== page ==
In April 2009 a novel strain of influenza, 2009 H1N1 Influenza (colloquially referred to as "swine flu"), emerged as a public health threat [1]; pandemic transmission of the 2009 H1N1 Influenza was declared by the World Health Organization in June 2009 [2]. In the first year following emergence, between 43 and 88 million cases occurred, resulting in between 8,000 and 18,000 deaths [3]. In response to the emergence of the 2009 H1N1 Influenza, the U.S. Centers for Disease Control and Prevention (CDC) issued recommended precautions for individuals to take to limit disease transmission [4, 5]. Recommended actions included washing hands, covering mouth when coughing, avoiding contact with sick individuals, staying home if sick, and engaging in social distancing behaviors.

The effectiveness of influenza prevention precautions such as those issued by the CDC is dependent on a substantial portion of the population engaging in the recommended precautionary behaviors [6, 7]. We know from examination of responses to other infectious disease recommendations that individuals' willingness to engage in preventive measures varies widely depending on the specific actions being recommended [810]. Early news reports about the 2009 H1N1 Influenza response indicated significant resistance to vaccination [11, 12], and reports from public opinion surveys suggested low rates of vaccination [13, 14]. Moreover, willingness to take part in many of the precautionary behaviors recommended by the CDC may be influenced by factors other than the health-related value of the precaution (e.g., not making contact such as shaking hands might be impacted by the normative pressure to engage in expected social behaviors; staying home from work may be influenced by economic pressures to earn income). Willingness to engage in precautionary behaviors may therefore vary both across specific precautions and across individuals depending on the other factors influencing behavior [15].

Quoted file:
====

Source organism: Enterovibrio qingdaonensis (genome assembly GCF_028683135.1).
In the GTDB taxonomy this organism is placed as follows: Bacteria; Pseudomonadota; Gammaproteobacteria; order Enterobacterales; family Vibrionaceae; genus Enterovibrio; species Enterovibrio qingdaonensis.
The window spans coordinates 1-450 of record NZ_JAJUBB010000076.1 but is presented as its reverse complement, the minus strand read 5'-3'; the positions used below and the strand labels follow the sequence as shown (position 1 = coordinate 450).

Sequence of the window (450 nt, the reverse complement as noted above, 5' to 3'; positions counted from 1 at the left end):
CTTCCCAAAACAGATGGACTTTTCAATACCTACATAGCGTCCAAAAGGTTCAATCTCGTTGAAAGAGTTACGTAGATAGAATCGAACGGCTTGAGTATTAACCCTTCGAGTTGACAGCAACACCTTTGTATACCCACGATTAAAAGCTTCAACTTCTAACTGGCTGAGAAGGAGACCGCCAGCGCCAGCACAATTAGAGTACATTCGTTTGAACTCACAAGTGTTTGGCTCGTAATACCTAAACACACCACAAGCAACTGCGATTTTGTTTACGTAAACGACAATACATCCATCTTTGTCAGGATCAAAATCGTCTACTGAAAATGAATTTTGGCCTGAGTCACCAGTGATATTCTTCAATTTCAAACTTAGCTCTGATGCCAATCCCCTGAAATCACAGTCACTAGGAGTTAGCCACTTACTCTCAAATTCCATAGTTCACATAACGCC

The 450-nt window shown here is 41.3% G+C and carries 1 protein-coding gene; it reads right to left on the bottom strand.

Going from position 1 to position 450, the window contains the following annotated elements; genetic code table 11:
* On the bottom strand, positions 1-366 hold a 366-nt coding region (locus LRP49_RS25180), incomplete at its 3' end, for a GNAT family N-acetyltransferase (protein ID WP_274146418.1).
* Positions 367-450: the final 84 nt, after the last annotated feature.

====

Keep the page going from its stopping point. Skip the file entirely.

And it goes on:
Given the importance of precautionary measures in preventing the emergence and progression of infectious disease pandemics, it may be helpful to explore the public's understanding of precautionary recommendations and their willingness to engage in them. This is especially true in the context of pandemics, where accurate comprehension and quick compliance with recommendations is necessary to halt the spread of the pathogen [6]. A misinterpreted recommendation can give the dangerous illusion of doing what needs to be done, when, in reality, pathogen transmission is not prevented. Although precautionary behaviors have been examined among health care providers [1618] and members of specific high risk populations [1922], less is known about the general public's response to such recommendations. Vaccination rates have been shown to be related to demographic characteristics [22, 23], perceptions of risk for contracting illness [19, 23, 24], and beliefs about vaccine efficacy [2527]. The extent to which these findings extend to precautionary behaviors involving more complex individual behaviors (e.g., altering social interaction patterns) is not clear; examination of early responses to H1N1 suggests that perception of risk and efficacy is related to behavioral uptake [8].

We examined several factors related to the willingness of the general public to engage in the CDC-recommended precautions to prevent 2009 H1N1 Influenza. First, we examined how individuals interpreted CDC's precautionary recommendations for 2009 H1N1 Influenza prevention. Second, we examined willingness to comply with the recommended precautionary measures. Third, we explored whether willingness to comply varied according to demographic and socioeconomic characteristics. Finally, we examined whether perceptions of risk for 2009 H1N1 Influenza infection and beliefs about the efficacy of precautionary behaviors related to willingness to comply.